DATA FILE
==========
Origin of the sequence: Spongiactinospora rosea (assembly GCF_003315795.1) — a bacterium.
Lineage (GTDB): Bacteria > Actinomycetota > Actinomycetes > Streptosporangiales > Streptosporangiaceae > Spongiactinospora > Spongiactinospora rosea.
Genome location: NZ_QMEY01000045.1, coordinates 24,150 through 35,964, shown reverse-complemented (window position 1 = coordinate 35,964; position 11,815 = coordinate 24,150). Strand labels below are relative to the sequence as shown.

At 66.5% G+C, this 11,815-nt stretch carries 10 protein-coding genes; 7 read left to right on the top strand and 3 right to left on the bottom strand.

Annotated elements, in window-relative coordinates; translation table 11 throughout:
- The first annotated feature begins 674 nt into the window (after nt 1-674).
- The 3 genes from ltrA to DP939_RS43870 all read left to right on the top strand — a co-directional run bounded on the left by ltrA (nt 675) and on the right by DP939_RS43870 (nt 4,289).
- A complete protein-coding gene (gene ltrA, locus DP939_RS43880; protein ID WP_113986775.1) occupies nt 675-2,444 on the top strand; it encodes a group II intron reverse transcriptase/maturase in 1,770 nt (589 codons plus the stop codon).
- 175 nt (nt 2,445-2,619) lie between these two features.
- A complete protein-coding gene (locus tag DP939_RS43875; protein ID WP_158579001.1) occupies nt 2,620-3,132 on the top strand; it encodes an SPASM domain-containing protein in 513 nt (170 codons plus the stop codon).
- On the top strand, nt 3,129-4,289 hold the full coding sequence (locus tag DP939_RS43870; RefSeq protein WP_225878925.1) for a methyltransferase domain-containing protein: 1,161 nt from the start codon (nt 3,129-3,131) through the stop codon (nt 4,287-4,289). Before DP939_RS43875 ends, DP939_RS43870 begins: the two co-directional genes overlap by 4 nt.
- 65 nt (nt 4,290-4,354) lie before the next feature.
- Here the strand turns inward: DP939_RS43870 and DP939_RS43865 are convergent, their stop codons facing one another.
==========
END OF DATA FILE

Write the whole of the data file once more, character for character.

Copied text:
Origin of the sequence: Spongiactinospora rosea (assembly GCF_003315795.1) — a bacterium.
Lineage (GTDB): Bacteria > Actinomycetota > Actinomycetes > Streptosporangiales > Streptosporangiaceae > Spongiactinospora > Spongiactinospora rosea.
Genome location: NZ_QMEY01000045.1, coordinates 24,150 through 35,964, shown reverse-complemented (window position 1 = coordinate 35,964; position 11,815 = coordinate 24,150). Strand labels below are relative to the sequence as shown.

At 66.5% G+C, this 11,815-nt stretch carries 10 protein-coding genes; 7 read left to right on the top strand and 3 right to left on the bottom strand.

Annotated elements, in window-relative coordinates; translation table 11 throughout:
- The first annotated feature begins 674 nt into the window (after nt 1-674).
- The 3 genes from ltrA to DP939_RS43870 all read left to right on the top strand — a co-directional run bounded on the left by ltrA (nt 675) and on the right by DP939_RS43870 (nt 4,289).
- A complete protein-coding gene (gene ltrA, locus DP939_RS43880; protein ID WP_113986775.1) occupies nt 675-2,444 on the top strand; it encodes a group II intron reverse transcriptase/maturase in 1,770 nt (589 codons plus the stop codon).
- 175 nt (nt 2,445-2,619) lie between these two features.
- A complete protein-coding gene (locus tag DP939_RS43875; protein ID WP_158579001.1) occupies nt 2,620-3,132 on the top strand; it encodes an SPASM domain-containing protein in 513 nt (170 codons plus the stop codon).
- On the top strand, nt 3,129-4,289 hold the full coding sequence (locus tag DP939_RS43870; RefSeq protein WP_225878925.1) for a methyltransferase domain-containing protein: 1,161 nt from the start codon (nt 3,129-3,131) through the stop codon (nt 4,287-4,289). Before DP939_RS43875 ends, DP939_RS43870 begins: the two co-directional genes overlap by 4 nt.
- 65 nt (nt 4,290-4,354) lie before the next feature.
- Here the strand turns inward: DP939_RS43870 and DP939_RS43865 are convergent, their stop codons facing one another.